Is there anything sweeter than the thought of a dove eating sunflower seeds?

I heard fireworks last night, the 3rd of July. I heard the resident geese call out when the noise started.

There will be more explosions tonight.  

Photo by John Duncan, via Unsplash.

A Feral Thanksgiving

This is the year we’re not supposed to gather for Thanksgiving. Of course, many of us revamped this celebration years ago. It was uncomfortable at the outset for those whose families glossed over a lot to create a show of togetherness. Then we became vegan, and the fetishistic rituals focused on giant bird bodies looked sadder and more grotesque every year.

Uttering our regrets came as a multi-layered relief, even if we felt vaguely guilty or guilted by relatives who clung to tradition.

We regained a sense of normality by meeting at vegan tables. And yet, for us too, there would be much more to acknowledge. What was the Thanksgiving message for the people dragged against their will to this continent? Or for those who lived here long before it became the “New World”?

Since 1970, Native Americans have gathered for a day of mourning every Thanksgiving at Plymouth Rock, recalling the Pequot people and their fate in the place now called Mystic, Connecticut. At the 1637 Pequot massacre, as many as 700 indigenous adults and kids were slain and their village burnt to the ground, clearing the land for European expansion. The Puritans outlawed the name Pequot, and began giving thanks annually for having so quickly exterminated the native community. We’ve got a walk-in closet full of skeletons here.

The Covid-19 stay-at-home guidance offers us time for a deep, collective breath — and for deep and collective regrets. 

Last Thanksgiving…

Colin Kaepernick spoke at the Indigenous People’s Sunrise Ceremony, in recognition of an Indigenous occupation of the former federal prison on Alcatraz Island. “Thank you to my Indigenous family,” Kaepernick said on Thanksgiving 2019. “I’m with you today and always.”

Kaepernick told Twitter followers that the U.S. has stolen 1.5 billion acres of Indigenous land.

It seems fitting to question the domestication of our historical memories into Thanksgiving. And maybe that’s harder to do as we decorate our doors and our tables in crimson and amber hues, and gather in kitchens to bake root vegetables and cashew roasts.

Maybe we need a long autumn weekend amidst the bare trees and chilly air to consider Plymouth Rock, to hear Colin Kaepernick’s words, to remember those who were never at the table, and to think about how, on such a busy planet, a human family would gather, and what it would say when it did.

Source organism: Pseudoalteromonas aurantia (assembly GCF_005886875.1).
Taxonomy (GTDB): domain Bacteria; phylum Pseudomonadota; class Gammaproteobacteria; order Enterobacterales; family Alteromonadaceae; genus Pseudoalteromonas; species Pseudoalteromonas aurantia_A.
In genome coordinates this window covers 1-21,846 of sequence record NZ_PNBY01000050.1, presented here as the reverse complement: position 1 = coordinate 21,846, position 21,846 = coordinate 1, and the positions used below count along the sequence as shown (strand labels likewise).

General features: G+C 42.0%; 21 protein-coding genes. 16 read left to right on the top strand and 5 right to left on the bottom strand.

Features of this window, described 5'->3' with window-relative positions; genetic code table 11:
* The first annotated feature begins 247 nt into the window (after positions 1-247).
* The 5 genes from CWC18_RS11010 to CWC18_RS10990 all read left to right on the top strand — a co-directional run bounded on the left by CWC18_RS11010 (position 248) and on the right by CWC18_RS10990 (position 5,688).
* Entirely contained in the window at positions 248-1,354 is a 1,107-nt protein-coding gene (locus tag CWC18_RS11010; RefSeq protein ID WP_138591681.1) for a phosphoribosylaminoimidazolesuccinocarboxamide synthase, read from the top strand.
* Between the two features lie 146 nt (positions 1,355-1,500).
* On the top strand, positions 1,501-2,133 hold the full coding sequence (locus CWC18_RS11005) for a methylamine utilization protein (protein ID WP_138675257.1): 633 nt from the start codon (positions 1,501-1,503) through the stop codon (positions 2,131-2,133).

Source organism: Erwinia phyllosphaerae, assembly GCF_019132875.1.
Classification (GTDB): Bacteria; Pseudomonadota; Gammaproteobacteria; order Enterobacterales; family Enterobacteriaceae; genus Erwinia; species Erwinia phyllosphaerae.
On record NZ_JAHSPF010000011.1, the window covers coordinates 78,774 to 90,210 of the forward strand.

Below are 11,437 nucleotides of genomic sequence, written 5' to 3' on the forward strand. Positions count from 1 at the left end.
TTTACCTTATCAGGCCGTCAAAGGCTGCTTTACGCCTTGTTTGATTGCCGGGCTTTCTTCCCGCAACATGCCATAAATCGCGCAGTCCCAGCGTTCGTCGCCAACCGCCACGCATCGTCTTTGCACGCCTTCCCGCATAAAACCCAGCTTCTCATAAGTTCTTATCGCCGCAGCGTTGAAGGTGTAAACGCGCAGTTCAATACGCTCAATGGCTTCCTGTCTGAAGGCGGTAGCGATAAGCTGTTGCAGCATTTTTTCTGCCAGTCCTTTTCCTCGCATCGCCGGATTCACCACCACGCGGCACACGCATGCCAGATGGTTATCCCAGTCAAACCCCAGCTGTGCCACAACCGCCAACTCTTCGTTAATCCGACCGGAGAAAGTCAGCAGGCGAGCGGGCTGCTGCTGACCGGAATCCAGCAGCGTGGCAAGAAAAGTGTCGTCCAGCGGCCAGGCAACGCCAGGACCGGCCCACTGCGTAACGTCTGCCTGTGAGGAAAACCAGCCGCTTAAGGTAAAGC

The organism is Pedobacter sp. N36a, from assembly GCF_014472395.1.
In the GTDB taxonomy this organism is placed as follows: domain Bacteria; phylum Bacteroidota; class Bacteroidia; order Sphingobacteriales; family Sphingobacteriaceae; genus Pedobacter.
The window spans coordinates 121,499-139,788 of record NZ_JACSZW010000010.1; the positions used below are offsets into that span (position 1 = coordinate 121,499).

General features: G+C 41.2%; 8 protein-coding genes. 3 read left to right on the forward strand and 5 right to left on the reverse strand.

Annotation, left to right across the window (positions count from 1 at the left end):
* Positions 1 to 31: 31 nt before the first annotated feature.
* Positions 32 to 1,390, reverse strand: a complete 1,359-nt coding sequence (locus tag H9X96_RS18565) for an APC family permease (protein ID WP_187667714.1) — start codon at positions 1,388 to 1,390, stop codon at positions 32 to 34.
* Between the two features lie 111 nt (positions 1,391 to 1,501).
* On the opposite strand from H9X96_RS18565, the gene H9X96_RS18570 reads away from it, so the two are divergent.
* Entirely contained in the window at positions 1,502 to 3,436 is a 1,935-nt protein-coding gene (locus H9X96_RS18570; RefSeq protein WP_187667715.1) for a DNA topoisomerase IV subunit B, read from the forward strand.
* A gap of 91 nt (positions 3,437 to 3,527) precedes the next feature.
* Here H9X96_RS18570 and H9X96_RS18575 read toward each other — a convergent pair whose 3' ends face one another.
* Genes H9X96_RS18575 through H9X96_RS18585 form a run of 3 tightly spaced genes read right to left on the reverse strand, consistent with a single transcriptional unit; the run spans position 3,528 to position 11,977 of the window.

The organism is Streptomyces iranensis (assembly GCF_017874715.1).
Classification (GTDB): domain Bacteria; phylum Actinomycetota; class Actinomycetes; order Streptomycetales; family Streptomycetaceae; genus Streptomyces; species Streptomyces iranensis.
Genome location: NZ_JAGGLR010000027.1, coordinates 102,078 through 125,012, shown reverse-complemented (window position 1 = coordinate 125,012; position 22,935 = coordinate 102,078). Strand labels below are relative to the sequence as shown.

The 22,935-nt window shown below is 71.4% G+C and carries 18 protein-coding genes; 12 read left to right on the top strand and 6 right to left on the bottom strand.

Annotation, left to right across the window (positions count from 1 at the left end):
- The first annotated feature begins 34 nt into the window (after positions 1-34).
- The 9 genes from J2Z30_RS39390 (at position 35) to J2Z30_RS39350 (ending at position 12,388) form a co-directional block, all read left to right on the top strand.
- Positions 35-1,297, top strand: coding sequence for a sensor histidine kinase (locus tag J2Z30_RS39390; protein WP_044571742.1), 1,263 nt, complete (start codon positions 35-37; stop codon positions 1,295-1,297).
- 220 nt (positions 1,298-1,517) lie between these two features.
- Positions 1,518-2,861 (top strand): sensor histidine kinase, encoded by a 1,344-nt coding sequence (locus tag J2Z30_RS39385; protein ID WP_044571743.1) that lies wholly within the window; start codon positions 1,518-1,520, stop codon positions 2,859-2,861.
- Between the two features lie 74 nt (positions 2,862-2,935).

Love and liberation,

Lee.

Happy World Vegan Day, Friends.

Much has changed in 2020. But what’s driving the virus crisis has been going on for ages: the animal use that causes zoonotic diseases. We can confidently and accurately say that a vegan humanity would never have known much of the pain we witnessed this year. Our resolve and our work continues. Love, strength, and best wishes on World Vegan Day and always.

Vegan Place

On this day, I’d like to return to a memory related to Vegan Society co-founder Donald Watson. How interesting to find that the most well-known founder of veganism knew, and said, that the movement would be essential to any future on Earth that includes humanity.

I think it’s also very interesting to learn, as I did from Patricia Fairey, that the name “vegan” was proposed for this movement not by Donald Watson, as we often hear, but by Dorothy Morgan Watson.

For some time after visiting Donald’s and Dorothy’s gravesites, I thought it would be a nice gesture if the vegan community could come together and order headstones, and I should work on that project. Yet I’m ever more keenly aware that I’m only here for a little while. And I can imagine Donald saying, “That’s a nice thought. But go out, speak, write for the vegan cause. The churchyard…

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Radical Resilience

Vegan Summerfest, scheduled for the first week of July at the University of Pittsburgh campus in Johnstown, Pennsylvania, is cancelled. Even if Gov. Tom Wolf opens up Cambria County by July, the social distancing rules make a conference for hundreds of people logistically unmanageable.

Previous participant surveys show that numerous Summerfest attendees commit to becoming vegan each year. For many vegan-curious people, the event’s blend of social and educational elements clicks. But the virus does not discriminate based on the intent or benefits of an event.

I’m disoriented by the loss of Vegan Summerfest 2020 and everything it stands for, and yet I have been warning that these disasters would unfold since I was first invited to speak at Summerfest 16 years ago. This is not to be “oh-well” or glib. This is damned upsetting. Here we have the results of one group of apes abusing its privileges on the planet. With this group’s global population as dense and intrusive as it is, a dangerous virus can move through physical bodies and natural settings quickly.

Veganism should be part of the global response. It will help us become respectful members of our greater biological community, because vegan living frees people from having to work in viciously unsafe, unhygienic, and macabre animal processing settings. Veganism is health-affirming. It is comparatively protective of land, air, and bodies of water. It is low-carbon, low-methane, and generally more resource-frugal than other approaches to living.

I’d like to help my fellow human apes make these connections. Supporting whatever might be in us that warrants the term sapiens.

We’re never getting to “normal” again in our lifetimes. Infections change as climates do, so it’s time to expect much more of the unexpected — whether it’s resurgences, mutations, new viruses, or the other stuff that’s coming along with biodiversity breakdown and climate crisis. We ain’t seen nothing yet.